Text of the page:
Published On: Sun, Oct 14th, 2012

NECC facing scrutiny from Senator Richard Blumenthal, Gov. Deval Patrick, the FDA and lawsuits over contaminated steroid injections

The company who prepared the product, methylprednisolone acetate used for epidural back injections, is facing heavy scrutiny from government officials, regulators and at least one lawsuit to date, in response to the multistate fungal meningitis outbreak that has killed 15, and sickened nearly 200 as of Saturday.

Photomicrograph showing fine branching tubes of Exserohilum rostratum/ CDC

The New England Compounding Center (NECC) in Framingham, Mass. has drawn the ire of some prominent legislators. Most vocal is Democratic Senator  Richard Blumenthal of Connecticut who is calling for a criminal investigation of the specialty compounding pharmacy.

In a letter Thursday to Attorney General Eric Holder, Blumenthal called for the U.S. Department of Justice to open a criminal investigation into the deadly meningitis outbreak, in particular, the NECC, its officers and employees, and others who should be held accountable.

Specifically, Blumenthal writes:

October 11, 2012

The Honorable Eric H. Holder, Jr.
The Attorney General
Washington, D.C.  20530

Dear Mr. Attorney General:

I know that you are as deeply troubled as I am by the tragic deaths and sicknesses caused by the apparent wrongdoing of the New England Compounding Center (NECC). I am concerned by the increasing amount of information available publicly and privately that indicates willful violations of law as well as basic standards of care by the NECC.

 Senator Richard Blumenthal (D-CT) Photo/United States Senate

In light of recent reports that the NECC may have flagrantly and blatantly violated both state and federal law, directly contributing to contamination of steroid products distributed nationally across state boundaries, I request that the Department of Justice begin a criminal investigation of the company, its officers and employees, and others who should be held accountable. Relevant to considering possible criminal enforcement are the horrific consequences of this tragedy − at least 169 victims, including 14 deaths, as well as thousands still at risk during the incubation period for fungal meningitis. The NECC’s apparent history of problems is also pertinent. In 2006, the FDA issued a warning to the pharmacy to change its practices, which seems to have been disregarded. In Massachusetts, each compounded medication requires an individual prescription. However, this requirement was allegedly ignored by the NECC.

Previously, I have called for new legislative authority, giving the FDA enhanced inspection and enforcement power that would help prevent such tragedies in the future. In some respects, compounding pharmacies like the NECC, which often make drugs in large quantities without specific individual prescriptions, engage in manufacturing that is effectively lacking in oversight. They operate in a regulatory black hole − a legal netherworld − without the regulation generally applied to pharmaceutical drug makers assuring that products are safe and effective.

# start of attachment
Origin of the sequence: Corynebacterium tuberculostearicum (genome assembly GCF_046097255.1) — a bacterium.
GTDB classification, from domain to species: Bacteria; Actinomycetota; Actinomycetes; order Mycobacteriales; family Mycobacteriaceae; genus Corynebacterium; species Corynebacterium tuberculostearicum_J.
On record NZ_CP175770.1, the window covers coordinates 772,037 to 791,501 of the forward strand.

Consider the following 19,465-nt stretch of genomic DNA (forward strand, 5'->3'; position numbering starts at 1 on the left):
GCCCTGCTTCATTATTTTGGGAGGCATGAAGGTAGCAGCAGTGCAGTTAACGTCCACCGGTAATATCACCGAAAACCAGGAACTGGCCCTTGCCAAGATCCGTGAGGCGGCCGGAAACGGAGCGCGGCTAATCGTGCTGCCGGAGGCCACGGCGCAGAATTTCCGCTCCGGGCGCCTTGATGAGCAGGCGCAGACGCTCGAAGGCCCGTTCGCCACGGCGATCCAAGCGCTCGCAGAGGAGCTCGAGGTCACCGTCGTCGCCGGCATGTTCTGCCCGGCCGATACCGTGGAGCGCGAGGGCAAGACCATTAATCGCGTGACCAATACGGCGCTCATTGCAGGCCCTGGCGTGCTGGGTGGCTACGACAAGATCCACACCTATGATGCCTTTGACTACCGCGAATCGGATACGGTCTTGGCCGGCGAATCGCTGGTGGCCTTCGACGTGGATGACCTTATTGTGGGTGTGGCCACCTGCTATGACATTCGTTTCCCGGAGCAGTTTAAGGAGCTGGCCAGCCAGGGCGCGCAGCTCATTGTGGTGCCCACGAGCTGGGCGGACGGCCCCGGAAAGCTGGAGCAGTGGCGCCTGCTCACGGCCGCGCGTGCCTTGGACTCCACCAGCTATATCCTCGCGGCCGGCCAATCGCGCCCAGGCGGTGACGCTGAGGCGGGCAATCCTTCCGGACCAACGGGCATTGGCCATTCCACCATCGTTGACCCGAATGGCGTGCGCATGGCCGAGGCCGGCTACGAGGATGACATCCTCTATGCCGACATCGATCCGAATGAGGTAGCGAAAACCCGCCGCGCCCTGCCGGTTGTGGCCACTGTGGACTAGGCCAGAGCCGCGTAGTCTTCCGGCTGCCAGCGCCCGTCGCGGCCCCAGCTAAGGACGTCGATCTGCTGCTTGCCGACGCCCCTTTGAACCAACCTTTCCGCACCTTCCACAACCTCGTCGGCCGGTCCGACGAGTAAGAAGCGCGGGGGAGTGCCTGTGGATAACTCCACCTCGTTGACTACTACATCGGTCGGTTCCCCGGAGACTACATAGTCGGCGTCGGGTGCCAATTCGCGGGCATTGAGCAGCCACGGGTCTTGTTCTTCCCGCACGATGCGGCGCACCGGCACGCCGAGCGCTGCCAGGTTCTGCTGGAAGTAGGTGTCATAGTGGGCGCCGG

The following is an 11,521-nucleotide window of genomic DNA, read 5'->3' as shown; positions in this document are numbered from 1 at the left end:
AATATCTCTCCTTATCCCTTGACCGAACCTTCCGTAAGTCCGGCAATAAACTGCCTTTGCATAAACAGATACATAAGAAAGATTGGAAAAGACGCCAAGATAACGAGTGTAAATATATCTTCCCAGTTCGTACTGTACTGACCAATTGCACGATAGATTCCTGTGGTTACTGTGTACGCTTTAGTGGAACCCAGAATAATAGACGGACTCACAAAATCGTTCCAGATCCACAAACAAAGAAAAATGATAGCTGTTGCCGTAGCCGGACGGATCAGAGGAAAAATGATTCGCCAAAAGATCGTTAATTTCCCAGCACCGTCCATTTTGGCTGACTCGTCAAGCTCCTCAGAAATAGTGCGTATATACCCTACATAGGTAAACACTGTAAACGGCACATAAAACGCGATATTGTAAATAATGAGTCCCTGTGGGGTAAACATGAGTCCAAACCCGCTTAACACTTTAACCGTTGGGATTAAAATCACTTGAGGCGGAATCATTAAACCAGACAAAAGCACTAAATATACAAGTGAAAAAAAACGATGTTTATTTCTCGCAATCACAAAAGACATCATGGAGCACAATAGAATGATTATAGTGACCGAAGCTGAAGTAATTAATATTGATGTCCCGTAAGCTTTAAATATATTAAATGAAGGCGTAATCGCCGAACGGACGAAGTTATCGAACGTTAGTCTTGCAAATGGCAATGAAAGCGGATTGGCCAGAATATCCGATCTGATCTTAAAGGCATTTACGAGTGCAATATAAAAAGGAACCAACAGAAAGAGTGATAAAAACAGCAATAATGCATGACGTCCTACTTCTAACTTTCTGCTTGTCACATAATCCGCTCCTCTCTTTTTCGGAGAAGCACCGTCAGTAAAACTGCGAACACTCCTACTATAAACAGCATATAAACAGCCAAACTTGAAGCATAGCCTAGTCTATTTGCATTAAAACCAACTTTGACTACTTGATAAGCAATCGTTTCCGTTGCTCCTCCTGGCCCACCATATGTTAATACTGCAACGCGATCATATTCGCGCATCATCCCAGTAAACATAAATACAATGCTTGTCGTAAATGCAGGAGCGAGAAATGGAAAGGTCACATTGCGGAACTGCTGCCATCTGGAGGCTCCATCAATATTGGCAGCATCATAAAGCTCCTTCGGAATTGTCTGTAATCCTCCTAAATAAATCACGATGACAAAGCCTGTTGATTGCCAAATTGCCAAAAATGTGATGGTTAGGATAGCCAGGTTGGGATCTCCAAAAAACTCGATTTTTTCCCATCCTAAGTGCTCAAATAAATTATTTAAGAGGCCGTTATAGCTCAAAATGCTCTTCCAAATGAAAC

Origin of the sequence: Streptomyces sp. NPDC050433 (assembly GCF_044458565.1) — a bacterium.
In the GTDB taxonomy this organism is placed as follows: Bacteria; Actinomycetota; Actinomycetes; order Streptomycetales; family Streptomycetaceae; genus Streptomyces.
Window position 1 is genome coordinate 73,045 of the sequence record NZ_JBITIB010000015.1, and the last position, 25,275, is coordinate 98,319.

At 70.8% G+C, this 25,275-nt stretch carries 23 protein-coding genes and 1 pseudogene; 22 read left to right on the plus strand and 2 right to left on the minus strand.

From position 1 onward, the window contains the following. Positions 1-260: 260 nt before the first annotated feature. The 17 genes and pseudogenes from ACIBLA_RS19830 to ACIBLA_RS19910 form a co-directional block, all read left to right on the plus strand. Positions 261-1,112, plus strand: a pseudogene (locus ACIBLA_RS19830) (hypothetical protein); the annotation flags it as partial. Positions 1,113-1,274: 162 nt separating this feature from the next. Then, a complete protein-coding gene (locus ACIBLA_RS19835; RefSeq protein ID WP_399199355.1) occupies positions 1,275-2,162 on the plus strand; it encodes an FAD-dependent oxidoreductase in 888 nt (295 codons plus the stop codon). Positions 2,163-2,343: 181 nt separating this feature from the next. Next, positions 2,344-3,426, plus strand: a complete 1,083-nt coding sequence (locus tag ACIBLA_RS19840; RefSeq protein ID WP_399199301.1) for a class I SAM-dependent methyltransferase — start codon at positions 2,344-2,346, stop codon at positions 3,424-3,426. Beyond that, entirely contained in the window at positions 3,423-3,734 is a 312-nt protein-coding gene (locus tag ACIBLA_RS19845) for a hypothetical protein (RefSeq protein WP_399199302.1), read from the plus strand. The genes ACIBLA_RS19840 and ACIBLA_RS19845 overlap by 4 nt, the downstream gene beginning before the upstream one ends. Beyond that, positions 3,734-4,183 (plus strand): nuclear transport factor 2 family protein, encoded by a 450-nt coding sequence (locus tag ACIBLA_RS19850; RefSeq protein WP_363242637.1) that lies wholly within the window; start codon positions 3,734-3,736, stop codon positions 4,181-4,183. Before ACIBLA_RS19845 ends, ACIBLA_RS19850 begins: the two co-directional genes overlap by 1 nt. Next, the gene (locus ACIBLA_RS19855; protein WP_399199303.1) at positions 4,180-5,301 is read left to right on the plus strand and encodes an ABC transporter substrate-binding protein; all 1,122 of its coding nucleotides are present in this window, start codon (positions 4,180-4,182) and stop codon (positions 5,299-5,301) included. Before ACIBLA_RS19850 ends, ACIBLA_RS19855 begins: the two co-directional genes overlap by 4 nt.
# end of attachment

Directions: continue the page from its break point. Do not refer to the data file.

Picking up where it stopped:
Regardless of any possible ambiguity regarding regulatory authority, this company seems to have committed misconduct, potentially involving misrepresentation, fraud, and other criminality. One claim is that the NECC knowingly misled governmental authorities, as well as health care providers. Such misstatements may constitute mail or wire fraud under state and federal law, and other possible legal violations.

I ask that the Department of Justice take the lead in coordinating investigations and prosecutions that may include state as well as federal authorities. Obviously, I have reached no conclusion as to criminal liability, but there seem to be sufficient, credible factual allegations and harm to warrant this request. I appreciate your interest and concern.


Richard Blumenthal
United States Senate

In addition to Blumenthal, Massachusetts Gov. Deval Patrick accused the NECC of misleading regulators and operating outside its license by shipping large batches of drugs nationwide.

The Food and Drug Administration (FDA), who is taking some heat for failing to prevent the outbreak by closely regulating drug compounding companies such as NECC, is asking Congress for more power and authority over compounding facilities like NECC as Blumenthal describes above.

The FDA says, the limited authority it has now over these facilities, keeps it from preventing such outbreaks as the current one.

The litigation has begun too against the NECC. Minnesota woman, Barbe Puro alleges that in September, she was injected with a tainted batch of steroids from the Massachusetts-based New England Compounding Center, according to a CNN report.

Puro filed a lawsuit  Thursday in Minnesota federal court against the Massachusetts pharmaceutical company.

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About the Author

- Writer, Co-Founder and Executive Editor of The Global Dispatch. Robert has been covering news in the areas of health, world news and politics for a variety of online news sources. He is also the Editor-in-Chief of the website, Outbreak News Today and hosts the podcast, Outbreak News Interviews on iTunes, Stitcher and Spotify Robert is politically Independent and a born again Christian Follow @bactiman63


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